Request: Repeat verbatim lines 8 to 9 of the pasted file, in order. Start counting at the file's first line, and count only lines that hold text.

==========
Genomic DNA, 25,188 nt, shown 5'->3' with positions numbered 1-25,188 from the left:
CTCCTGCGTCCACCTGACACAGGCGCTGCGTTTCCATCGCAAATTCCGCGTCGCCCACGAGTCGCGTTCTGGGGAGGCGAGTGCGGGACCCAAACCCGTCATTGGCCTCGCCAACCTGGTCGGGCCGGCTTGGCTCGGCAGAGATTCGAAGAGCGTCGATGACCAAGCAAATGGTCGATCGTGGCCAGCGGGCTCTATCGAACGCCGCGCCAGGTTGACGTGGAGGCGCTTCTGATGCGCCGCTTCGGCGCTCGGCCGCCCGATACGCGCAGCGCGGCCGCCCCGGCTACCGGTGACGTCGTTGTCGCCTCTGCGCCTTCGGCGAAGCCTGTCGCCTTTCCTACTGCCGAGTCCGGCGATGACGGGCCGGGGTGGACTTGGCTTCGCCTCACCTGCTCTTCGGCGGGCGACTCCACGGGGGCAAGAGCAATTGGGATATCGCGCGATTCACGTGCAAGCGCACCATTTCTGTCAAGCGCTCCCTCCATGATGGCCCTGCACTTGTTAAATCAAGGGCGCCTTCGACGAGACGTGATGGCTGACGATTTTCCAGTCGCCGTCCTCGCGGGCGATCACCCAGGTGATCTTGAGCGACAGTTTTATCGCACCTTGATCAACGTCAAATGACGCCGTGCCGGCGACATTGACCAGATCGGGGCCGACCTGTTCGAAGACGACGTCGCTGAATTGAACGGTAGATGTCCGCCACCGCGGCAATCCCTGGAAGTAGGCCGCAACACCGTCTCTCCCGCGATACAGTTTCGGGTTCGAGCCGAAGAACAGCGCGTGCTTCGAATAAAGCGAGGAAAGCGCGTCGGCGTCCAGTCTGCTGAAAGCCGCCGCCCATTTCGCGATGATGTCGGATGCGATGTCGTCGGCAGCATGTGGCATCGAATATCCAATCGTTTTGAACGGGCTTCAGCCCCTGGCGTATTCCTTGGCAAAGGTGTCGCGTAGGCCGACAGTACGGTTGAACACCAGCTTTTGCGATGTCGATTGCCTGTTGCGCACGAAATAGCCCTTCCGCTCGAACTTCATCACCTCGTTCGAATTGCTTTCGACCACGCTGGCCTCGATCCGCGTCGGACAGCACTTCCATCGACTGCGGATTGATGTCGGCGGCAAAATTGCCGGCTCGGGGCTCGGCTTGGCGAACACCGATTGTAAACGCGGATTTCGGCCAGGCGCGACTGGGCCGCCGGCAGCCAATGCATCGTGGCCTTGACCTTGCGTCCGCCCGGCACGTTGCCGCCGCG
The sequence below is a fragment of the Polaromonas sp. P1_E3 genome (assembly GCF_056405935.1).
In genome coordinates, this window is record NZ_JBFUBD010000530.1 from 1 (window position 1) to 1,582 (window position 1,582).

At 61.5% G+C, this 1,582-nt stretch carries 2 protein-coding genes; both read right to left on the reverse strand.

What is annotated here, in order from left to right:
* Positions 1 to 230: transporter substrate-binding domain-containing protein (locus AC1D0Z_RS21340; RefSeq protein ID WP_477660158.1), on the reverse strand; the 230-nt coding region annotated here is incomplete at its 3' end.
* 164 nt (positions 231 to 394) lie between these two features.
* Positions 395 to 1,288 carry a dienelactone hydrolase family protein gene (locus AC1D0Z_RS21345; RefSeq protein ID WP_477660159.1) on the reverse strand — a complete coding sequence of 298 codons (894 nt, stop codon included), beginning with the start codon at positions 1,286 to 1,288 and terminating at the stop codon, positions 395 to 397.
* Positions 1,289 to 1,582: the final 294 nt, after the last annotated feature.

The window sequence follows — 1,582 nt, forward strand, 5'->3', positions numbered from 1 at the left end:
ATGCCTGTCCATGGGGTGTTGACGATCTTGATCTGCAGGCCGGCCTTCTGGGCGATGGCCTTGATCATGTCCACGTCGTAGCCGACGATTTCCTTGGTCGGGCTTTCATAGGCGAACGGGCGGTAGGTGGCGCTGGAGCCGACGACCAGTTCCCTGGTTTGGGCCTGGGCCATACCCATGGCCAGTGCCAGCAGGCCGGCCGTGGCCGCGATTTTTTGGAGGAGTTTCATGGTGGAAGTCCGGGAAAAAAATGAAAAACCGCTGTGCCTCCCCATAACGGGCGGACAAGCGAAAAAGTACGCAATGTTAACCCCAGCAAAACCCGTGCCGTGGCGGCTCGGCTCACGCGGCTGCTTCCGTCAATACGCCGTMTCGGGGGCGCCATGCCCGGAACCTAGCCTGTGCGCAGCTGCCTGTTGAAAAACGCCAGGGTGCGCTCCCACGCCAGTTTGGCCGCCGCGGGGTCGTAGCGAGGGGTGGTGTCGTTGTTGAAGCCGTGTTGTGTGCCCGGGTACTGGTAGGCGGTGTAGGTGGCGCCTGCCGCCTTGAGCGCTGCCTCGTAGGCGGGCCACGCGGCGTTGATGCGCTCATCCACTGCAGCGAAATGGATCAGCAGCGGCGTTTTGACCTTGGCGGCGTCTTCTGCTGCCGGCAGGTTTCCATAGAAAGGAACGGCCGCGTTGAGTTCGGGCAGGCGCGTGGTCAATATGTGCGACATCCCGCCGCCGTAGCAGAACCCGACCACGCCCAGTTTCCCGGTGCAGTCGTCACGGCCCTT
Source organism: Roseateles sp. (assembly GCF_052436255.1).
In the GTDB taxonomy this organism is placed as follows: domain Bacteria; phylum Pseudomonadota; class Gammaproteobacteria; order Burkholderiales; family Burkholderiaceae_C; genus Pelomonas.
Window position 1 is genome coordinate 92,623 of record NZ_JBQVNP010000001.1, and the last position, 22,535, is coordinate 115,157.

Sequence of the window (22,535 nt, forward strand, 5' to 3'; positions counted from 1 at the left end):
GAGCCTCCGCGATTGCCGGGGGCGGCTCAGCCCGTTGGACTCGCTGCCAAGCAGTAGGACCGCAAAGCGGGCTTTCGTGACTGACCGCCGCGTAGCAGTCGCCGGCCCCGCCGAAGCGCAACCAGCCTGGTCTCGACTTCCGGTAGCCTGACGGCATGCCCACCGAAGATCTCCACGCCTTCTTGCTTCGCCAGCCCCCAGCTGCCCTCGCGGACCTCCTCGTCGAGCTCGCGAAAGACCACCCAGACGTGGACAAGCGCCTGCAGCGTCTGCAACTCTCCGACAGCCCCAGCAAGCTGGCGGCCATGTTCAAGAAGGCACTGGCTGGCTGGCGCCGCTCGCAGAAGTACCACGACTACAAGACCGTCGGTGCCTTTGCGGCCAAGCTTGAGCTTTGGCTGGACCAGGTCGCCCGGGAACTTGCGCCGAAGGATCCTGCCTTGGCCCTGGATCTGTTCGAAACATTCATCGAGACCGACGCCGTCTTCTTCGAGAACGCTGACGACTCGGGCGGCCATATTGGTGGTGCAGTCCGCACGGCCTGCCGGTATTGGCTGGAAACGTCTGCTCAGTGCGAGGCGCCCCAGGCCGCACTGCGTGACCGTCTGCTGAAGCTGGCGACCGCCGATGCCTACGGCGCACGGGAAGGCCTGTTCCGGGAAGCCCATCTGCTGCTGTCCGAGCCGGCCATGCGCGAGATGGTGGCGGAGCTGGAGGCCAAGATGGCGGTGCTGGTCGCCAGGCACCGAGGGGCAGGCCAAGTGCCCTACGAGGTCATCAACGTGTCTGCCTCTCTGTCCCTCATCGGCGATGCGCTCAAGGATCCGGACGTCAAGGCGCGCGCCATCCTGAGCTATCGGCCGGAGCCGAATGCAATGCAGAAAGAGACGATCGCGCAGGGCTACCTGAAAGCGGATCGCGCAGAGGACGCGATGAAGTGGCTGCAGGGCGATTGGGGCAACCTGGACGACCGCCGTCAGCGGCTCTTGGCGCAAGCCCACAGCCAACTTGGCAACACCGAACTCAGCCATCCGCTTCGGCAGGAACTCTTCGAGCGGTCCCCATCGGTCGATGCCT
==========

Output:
* 164 nt (positions 231 to 394) lie between these two features.
* Positions 395 to 1,288 carry a dienelactone hydrolase family protein gene (locus AC1D0Z_RS21345; RefSeq protein ID WP_477660159.1) on the reverse strand — a complete coding sequence of 298 codons (894 nt, stop codon included), beginning with the start codon at positions 1,286 to 1,288 and terminating at the stop codon, positions 395 to 397.